Finally, Cleveland/N.E. Ohio can learn much from Sydney in the way of civic pride and what it does for images and perceptions. Generally, the people here are well aware of their fair city’s problems and challenges, yet unlike too many Clevelanders seem to be well informed and aware of all the wonderful attributes of their city, and are glad to be here. I wish I could bottle people's civic pride here, and sell it to Clevelanders in the form of a pill for the quick fix 'change with no effort' they seem to expect too often. Maybe if we had such pride and involvement, we would not possess the kind of populace that allows their city/region to be dragged down by the kinds of destructive elements that have people winding up on Cleveland Dot Com bitching about---but doing nothing else to change a thing in their community! I have shared my ideas about it, but wherever, or however the Cleveland/N.E. Ohio inferiority complex begins, it needs to vanish because it plots Cleveland against a very adamant and diabolical self-destructing foe: Itself!---And holds it back from all that it can be! So then....C'mon Cleveland/N.E. Ohio, I challenge you to begin to shed your negative self-image skin and go out and learn about your region's art, history, culture, nature, significance and role in local and international history, and peoples--Don't be embarrassed to say you're from Cleveland---And don't worry, no one is thinking poorly of you until you give them a reason to!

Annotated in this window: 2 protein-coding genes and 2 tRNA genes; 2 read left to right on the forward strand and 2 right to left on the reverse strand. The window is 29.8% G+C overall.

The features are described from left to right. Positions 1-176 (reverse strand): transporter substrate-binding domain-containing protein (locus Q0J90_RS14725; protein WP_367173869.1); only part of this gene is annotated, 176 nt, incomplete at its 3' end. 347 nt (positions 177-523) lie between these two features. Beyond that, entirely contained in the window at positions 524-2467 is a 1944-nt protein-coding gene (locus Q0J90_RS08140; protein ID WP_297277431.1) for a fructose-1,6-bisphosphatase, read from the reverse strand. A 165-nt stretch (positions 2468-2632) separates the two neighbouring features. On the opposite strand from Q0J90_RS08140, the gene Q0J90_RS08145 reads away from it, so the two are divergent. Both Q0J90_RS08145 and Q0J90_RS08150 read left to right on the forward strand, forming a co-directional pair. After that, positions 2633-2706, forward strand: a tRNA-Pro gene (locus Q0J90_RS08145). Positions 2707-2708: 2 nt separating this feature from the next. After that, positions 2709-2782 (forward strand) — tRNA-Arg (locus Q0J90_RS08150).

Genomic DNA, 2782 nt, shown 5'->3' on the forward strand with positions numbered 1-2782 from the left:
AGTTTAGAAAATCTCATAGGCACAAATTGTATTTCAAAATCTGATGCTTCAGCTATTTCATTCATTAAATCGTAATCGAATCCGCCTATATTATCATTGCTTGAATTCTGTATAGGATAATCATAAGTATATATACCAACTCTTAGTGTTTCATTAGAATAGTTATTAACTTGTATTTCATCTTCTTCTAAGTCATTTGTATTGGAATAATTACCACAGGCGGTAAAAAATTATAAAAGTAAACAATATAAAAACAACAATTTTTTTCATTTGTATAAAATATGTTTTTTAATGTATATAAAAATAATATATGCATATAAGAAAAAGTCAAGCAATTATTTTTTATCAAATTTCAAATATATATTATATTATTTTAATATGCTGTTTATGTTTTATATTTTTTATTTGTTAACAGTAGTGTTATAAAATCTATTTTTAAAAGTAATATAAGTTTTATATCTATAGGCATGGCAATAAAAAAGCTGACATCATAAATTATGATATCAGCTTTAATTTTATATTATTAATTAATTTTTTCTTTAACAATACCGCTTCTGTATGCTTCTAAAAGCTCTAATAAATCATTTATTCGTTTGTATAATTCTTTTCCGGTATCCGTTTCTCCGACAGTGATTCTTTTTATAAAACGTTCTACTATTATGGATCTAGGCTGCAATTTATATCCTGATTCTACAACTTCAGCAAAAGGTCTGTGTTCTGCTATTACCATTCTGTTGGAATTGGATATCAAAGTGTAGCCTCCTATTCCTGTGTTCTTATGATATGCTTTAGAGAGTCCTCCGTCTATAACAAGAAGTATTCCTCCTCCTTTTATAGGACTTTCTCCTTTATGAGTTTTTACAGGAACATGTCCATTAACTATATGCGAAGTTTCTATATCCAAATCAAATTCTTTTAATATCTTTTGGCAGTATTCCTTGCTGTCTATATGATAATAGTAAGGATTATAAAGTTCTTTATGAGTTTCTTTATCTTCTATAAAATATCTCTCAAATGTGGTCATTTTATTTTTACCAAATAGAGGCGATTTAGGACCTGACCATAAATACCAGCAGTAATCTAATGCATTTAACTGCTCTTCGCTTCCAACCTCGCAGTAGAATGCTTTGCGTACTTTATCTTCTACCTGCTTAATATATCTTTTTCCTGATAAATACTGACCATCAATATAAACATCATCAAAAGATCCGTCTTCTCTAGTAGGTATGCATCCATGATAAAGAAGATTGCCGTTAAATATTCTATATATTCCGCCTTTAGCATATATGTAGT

To footnote this article, I believe there are also many Clevelanders/N.E. Ohioans who do not have the image tainted complex and I would like to include a letter from such a person which was published in the local Cleveland Scene newspaper. Please click below....

http://www.clevescene.com/cleveland/here-and-loathing/Content?oid=1520954

Wednesday, February 10, 2010

GET ON BOARD WITH RAIL TRAVEL, OHIO!

Next stop.... YOUR street! There was a time, not too long ago,not even 60 years, rail transportation in Ohio was no stranger to the lifestyles of its residents. It was widely depended upon to get from point A to point B, and Ohio had an intricate rail network reaching all corners of our state.

As the use of the automobile gained more and more popularity with the lure and seduction of independence from confinement and not having to plan around the schedules of the trains, so followed the expansion of a highway network that would eventually see to the decline of rail transportation. Add to this, the spending in marketing of the automobile and air travel as the chief modes of transportation, coupled with government subsidy for such, the final nails were driven into the coffin of rail travel in Ohio.